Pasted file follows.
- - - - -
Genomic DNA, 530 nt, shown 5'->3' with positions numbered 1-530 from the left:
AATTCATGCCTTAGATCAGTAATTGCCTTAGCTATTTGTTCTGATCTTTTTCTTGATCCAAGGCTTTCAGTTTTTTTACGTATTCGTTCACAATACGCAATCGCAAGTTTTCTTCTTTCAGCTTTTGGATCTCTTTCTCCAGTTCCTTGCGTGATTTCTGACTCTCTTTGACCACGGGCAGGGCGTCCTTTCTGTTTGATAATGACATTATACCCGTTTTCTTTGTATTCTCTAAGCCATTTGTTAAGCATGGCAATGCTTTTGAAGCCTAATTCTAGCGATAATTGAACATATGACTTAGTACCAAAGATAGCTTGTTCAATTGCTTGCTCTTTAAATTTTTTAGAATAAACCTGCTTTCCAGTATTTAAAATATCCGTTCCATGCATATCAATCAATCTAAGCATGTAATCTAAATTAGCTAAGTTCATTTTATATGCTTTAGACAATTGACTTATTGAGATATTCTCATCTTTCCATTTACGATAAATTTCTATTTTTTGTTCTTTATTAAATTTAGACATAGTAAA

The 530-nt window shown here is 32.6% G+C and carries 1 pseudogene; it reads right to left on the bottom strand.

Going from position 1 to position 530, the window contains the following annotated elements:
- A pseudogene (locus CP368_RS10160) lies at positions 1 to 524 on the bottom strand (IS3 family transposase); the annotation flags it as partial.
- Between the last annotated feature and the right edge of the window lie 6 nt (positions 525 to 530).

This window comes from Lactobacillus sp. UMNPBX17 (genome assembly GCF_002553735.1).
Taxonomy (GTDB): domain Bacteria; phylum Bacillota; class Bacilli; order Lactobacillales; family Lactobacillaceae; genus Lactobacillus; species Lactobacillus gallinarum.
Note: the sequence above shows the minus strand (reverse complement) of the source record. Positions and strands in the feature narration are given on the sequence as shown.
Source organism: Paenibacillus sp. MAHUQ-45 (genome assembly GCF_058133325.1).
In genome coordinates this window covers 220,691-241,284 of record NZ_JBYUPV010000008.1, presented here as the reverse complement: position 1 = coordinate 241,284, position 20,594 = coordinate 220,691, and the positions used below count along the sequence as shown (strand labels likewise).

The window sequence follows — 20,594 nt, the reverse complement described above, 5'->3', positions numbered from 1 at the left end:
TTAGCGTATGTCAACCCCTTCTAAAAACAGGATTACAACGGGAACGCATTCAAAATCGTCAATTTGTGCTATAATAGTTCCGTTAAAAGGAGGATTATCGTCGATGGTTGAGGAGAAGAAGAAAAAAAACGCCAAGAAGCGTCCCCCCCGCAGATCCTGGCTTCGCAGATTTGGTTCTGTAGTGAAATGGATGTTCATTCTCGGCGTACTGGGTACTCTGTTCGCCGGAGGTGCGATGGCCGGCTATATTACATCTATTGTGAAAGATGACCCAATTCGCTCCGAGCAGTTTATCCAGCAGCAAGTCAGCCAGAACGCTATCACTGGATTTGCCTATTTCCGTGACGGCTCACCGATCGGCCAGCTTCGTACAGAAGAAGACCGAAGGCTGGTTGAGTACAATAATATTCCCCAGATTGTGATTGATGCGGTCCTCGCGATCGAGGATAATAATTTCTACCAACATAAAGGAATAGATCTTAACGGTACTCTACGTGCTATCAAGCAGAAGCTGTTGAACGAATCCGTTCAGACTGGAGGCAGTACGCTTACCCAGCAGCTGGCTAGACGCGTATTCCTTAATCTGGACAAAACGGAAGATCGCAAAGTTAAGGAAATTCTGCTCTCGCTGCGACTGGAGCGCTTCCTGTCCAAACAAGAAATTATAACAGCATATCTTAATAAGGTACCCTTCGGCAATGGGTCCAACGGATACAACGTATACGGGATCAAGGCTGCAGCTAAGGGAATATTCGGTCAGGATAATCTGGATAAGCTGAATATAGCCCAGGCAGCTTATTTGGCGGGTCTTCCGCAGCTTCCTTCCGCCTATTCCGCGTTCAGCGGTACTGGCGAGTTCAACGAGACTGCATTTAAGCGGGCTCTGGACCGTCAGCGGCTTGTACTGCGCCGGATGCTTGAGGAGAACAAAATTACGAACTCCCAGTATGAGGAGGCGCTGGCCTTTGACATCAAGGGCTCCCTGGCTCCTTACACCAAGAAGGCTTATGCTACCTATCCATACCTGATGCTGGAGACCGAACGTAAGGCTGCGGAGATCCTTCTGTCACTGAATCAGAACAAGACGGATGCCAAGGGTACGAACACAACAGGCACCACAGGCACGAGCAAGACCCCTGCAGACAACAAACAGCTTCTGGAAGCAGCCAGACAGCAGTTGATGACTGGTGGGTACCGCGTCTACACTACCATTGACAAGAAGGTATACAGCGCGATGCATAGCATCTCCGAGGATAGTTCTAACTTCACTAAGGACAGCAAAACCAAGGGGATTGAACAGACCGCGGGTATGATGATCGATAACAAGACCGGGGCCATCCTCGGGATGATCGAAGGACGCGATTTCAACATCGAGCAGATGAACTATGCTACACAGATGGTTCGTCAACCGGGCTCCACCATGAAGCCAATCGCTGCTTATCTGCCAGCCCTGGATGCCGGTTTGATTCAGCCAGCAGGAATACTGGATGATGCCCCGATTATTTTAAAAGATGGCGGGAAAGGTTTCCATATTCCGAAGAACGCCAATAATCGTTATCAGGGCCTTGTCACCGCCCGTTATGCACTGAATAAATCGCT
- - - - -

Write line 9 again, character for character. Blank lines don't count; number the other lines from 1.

Note: the sequence above shows the minus strand (reverse complement) of the source record. Positions and strands in the feature narration are given on the sequence as shown.